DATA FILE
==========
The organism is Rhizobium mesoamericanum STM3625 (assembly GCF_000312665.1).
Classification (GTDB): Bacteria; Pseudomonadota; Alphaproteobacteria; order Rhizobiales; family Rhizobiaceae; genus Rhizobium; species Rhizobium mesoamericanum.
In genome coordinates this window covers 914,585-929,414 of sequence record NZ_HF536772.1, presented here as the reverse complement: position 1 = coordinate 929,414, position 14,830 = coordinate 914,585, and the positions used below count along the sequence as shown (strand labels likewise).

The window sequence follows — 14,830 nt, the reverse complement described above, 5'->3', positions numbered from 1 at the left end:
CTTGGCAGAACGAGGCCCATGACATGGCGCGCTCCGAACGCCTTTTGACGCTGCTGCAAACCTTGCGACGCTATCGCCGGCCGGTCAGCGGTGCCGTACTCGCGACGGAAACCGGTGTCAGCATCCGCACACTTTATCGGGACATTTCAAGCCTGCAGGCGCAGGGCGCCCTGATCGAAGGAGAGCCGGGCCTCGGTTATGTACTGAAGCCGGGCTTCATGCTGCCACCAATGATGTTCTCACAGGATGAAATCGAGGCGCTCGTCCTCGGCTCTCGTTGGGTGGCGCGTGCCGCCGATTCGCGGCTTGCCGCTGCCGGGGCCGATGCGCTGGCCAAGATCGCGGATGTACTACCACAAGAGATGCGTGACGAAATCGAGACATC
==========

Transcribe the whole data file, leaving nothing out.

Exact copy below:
The organism is Rhizobium mesoamericanum STM3625 (assembly GCF_000312665.1).
Classification (GTDB): Bacteria; Pseudomonadota; Alphaproteobacteria; order Rhizobiales; family Rhizobiaceae; genus Rhizobium; species Rhizobium mesoamericanum.
In genome coordinates this window covers 914,585-929,414 of sequence record NZ_HF536772.1, presented here as the reverse complement: position 1 = coordinate 929,414, position 14,830 = coordinate 914,585, and the positions used below count along the sequence as shown (strand labels likewise).

The window sequence follows — 14,830 nt, the reverse complement described above, 5'->3', positions numbered from 1 at the left end:
CTTGGCAGAACGAGGCCCATGACATGGCGCGCTCCGAACGCCTTTTGACGCTGCTGCAAACCTTGCGACGCTATCGCCGGCCGGTCAGCGGTGCCGTACTCGCGACGGAAACCGGTGTCAGCATCCGCACACTTTATCGGGACATTTCAAGCCTGCAGGCGCAGGGCGCCCTGATCGAAGGAGAGCCGGGCCTCGGTTATGTACTGAAGCCGGGCTTCATGCTGCCACCAATGATGTTCTCACAGGATGAAATCGAGGCGCTCGTCCTCGGCTCTCGTTGGGTGGCGCGTGCCGCCGATTCGCGGCTTGCCGCTGCCGGGGCCGATGCGCTGGCCAAGATCGCGGATGTACTACCACAAGAGATGCGTGACGAAATCGAGACATC